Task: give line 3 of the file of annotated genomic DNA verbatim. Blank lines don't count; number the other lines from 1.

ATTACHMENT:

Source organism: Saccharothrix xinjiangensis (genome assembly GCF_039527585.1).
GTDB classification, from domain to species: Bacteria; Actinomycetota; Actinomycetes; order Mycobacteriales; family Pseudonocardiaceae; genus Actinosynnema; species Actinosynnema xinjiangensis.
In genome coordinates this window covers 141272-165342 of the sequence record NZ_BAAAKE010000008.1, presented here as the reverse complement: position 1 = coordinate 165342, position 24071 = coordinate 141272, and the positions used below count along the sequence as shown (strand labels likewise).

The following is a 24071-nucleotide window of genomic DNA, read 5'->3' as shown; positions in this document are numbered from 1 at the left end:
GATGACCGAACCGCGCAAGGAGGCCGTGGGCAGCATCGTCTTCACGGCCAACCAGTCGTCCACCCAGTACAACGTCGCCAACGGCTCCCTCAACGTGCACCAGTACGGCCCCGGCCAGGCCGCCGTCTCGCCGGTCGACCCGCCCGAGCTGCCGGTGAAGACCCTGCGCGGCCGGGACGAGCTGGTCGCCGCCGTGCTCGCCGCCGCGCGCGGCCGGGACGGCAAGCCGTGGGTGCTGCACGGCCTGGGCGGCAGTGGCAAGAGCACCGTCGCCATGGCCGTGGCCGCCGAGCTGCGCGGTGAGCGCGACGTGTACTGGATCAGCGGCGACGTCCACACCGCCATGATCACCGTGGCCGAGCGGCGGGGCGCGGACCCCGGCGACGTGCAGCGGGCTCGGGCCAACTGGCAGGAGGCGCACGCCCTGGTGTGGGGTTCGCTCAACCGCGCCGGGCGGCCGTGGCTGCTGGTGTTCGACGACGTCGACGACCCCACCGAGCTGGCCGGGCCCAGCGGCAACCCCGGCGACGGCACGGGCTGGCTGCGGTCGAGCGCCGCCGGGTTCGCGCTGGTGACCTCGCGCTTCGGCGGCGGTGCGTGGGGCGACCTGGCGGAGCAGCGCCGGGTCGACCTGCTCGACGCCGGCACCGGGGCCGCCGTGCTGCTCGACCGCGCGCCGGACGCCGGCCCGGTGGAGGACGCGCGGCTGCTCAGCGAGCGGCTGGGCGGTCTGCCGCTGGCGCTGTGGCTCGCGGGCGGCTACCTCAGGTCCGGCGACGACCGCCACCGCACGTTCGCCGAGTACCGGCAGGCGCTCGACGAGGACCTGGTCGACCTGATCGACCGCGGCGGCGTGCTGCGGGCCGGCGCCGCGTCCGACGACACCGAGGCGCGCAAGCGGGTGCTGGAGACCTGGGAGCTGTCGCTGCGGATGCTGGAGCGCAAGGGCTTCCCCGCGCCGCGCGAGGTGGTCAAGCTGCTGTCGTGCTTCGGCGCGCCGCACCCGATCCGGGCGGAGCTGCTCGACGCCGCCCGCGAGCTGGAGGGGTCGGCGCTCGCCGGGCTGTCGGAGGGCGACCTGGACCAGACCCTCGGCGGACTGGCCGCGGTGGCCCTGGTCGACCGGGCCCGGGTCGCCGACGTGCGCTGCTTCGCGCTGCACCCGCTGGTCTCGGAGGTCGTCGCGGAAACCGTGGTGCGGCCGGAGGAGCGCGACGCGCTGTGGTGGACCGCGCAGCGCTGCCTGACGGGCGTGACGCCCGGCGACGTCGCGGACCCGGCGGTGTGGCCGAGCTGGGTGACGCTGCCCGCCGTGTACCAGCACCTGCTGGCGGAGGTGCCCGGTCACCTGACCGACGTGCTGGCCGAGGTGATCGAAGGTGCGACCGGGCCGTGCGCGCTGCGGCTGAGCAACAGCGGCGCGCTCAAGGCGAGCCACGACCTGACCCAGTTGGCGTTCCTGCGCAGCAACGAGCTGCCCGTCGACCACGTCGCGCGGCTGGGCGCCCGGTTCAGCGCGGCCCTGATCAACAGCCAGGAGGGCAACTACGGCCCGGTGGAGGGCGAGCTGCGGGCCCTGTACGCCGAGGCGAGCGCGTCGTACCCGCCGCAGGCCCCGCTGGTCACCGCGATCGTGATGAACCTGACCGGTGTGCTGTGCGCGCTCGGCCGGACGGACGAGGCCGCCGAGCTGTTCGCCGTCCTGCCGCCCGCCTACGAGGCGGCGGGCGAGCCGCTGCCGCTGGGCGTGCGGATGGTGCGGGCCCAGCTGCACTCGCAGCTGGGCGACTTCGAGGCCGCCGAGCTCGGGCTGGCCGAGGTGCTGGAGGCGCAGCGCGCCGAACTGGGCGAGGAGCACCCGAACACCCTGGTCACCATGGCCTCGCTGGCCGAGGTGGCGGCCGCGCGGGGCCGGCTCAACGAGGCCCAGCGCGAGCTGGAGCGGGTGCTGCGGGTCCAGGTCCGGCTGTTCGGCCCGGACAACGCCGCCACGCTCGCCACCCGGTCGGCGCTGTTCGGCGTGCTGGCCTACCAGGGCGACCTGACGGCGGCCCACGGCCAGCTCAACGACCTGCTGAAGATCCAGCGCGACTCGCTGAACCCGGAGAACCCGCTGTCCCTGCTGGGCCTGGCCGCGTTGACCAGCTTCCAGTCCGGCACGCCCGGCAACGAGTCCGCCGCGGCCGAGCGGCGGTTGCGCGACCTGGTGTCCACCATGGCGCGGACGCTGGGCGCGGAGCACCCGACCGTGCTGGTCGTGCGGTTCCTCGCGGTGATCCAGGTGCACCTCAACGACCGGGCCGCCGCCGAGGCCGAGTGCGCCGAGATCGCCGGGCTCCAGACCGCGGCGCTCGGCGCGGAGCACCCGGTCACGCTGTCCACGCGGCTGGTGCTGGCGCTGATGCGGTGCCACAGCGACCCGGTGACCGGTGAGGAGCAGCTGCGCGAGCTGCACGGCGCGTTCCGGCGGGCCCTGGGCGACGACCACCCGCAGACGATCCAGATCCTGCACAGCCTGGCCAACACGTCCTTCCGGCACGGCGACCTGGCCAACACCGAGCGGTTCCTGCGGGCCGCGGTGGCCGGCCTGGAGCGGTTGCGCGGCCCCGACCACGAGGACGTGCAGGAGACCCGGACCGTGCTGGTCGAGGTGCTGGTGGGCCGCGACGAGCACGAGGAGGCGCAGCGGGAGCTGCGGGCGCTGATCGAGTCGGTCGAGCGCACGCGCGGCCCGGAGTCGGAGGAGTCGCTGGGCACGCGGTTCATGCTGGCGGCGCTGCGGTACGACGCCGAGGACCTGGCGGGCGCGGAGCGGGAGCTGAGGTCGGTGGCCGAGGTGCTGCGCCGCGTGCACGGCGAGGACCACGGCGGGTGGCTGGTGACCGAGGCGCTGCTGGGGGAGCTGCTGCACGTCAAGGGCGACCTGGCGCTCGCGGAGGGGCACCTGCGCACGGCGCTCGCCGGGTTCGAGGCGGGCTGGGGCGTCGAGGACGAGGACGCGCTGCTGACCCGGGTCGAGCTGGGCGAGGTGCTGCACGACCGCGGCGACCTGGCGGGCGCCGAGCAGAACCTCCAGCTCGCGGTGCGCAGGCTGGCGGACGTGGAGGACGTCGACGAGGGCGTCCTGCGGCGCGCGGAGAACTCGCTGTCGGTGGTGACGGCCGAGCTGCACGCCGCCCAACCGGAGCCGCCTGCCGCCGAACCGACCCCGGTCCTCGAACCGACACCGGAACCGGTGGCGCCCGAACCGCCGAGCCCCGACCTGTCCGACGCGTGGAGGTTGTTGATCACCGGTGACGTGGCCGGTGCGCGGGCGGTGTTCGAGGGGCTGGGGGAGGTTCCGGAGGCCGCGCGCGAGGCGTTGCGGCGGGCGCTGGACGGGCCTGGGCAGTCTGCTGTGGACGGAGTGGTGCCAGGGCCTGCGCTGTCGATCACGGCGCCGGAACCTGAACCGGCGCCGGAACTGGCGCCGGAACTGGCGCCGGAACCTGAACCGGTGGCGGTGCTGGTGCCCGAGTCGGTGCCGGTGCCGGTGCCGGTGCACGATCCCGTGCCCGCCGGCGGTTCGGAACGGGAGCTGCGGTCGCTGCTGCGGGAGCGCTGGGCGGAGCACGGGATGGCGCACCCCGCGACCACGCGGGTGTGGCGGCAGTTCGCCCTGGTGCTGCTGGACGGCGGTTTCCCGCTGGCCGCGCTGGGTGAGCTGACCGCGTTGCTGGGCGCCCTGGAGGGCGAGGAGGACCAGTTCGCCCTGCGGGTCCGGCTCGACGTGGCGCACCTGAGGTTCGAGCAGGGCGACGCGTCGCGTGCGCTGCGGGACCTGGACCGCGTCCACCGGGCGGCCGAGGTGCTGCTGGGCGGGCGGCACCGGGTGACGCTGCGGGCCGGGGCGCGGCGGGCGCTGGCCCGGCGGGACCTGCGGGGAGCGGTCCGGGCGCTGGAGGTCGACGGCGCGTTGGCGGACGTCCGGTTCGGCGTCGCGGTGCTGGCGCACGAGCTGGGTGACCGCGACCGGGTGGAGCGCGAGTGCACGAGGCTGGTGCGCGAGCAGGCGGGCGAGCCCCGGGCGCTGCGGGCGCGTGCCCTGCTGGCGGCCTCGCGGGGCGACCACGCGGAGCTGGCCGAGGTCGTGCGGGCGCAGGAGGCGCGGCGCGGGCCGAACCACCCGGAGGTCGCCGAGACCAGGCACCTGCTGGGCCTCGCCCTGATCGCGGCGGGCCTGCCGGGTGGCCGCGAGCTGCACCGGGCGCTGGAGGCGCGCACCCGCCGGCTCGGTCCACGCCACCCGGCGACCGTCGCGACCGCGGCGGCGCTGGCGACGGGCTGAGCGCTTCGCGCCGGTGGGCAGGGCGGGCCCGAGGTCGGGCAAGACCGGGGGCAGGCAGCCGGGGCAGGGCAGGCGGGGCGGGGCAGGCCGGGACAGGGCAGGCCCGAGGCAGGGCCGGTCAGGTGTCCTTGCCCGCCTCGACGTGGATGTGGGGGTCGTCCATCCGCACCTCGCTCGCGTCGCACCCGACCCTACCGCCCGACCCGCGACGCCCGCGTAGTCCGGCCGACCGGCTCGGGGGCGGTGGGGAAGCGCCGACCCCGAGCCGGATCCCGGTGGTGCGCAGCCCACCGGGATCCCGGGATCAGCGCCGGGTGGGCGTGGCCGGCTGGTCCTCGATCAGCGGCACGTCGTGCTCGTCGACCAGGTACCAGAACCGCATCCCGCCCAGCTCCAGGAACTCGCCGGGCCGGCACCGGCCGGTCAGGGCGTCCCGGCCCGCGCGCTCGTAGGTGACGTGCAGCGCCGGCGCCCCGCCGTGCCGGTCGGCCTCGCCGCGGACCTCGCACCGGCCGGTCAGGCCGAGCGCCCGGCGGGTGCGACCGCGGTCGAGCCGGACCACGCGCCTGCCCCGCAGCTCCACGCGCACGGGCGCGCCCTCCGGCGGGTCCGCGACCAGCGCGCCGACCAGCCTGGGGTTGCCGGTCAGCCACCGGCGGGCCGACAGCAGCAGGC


In genome coordinates this window covers 141272-165342 of the sequence record NZ_BAAAKE010000008.1, presented here as the reverse complement: position 1 = coordinate 165342, position 24071 = coordinate 141272, and the positions used below count along the sequence as shown (strand labels likewise).